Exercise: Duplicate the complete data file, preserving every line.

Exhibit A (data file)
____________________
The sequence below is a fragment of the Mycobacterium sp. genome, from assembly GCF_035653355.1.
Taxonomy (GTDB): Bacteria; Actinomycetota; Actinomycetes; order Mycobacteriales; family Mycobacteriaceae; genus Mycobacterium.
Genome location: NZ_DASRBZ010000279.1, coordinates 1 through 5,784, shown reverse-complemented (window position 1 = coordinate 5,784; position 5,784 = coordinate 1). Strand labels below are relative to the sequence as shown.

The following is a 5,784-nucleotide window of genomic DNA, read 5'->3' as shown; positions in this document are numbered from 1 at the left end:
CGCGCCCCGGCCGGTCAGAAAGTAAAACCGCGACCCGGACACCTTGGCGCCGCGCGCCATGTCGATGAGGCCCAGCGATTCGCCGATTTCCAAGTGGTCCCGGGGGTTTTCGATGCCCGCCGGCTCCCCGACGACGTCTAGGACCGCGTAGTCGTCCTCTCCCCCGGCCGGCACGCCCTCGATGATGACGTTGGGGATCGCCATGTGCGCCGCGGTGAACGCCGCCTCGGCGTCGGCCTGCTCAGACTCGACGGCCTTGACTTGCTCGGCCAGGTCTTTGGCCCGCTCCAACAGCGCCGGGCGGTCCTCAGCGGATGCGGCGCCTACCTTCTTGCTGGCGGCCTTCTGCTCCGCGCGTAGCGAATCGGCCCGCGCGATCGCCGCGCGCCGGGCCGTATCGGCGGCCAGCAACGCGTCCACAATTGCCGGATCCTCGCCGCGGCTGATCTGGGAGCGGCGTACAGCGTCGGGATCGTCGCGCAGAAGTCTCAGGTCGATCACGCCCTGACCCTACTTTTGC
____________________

The sequence below is a fragment of the Mycobacterium sp. genome, from assembly GCF_035653355.1.
Taxonomy (GTDB): Bacteria; Actinomycetota; Actinomycetes; order Mycobacteriales; family Mycobacteriaceae; genus Mycobacterium.
Genome location: NZ_DASRBZ010000279.1, coordinates 1 through 5,784, shown reverse-complemented (window position 1 = coordinate 5,784; position 5,784 = coordinate 1). Strand labels below are relative to the sequence as shown.

The following is a 5,784-nucleotide window of genomic DNA, read 5'->3' as shown; positions in this document are numbered from 1 at the left end:
CGCGCCCCGGCCGGTCAGAAAGTAAAACCGCGACCCGGACACCTTGGCGCCGCGCGCCATGTCGATGAGGCCCAGCGATTCGCCGATTTCCAAGTGGTCCCGGGGGTTTTCGATGCCCGCCGGCTCCCCGACGACGTCTAGGACCGCGTAGTCGTCCTCTCCCCCGGCCGGCACGCCCTCGATGATGACGTTGGGGATCGCCATGTGCGCCGCGGTGAACGCCGCCTCGGCGTCGGCCTGCTCAGACTCGACGGCCTTGACTTGCTCGGCCAGGTCTTTGGCCCGCTCCAACAGCGCCGGGCGGTCCTCAGCGGATGCGGCGCCTACCTTCTTGCTGGCGGCCTTCTGCTCCGCGCGTAGCGAATCGGCCCGCGCGATCGCCGCGCGCCGGGCCGTATCGGCGGCCAGCAACGCGTCCACAATTGCCGGATCCTCGCCGCGGCTGATCTGGGAGCGGCGTACAGCGTCGGGATCGTCGCGCAGAAGTCTCAGGTCGATCACGCCCTGACCCTACTTTTGC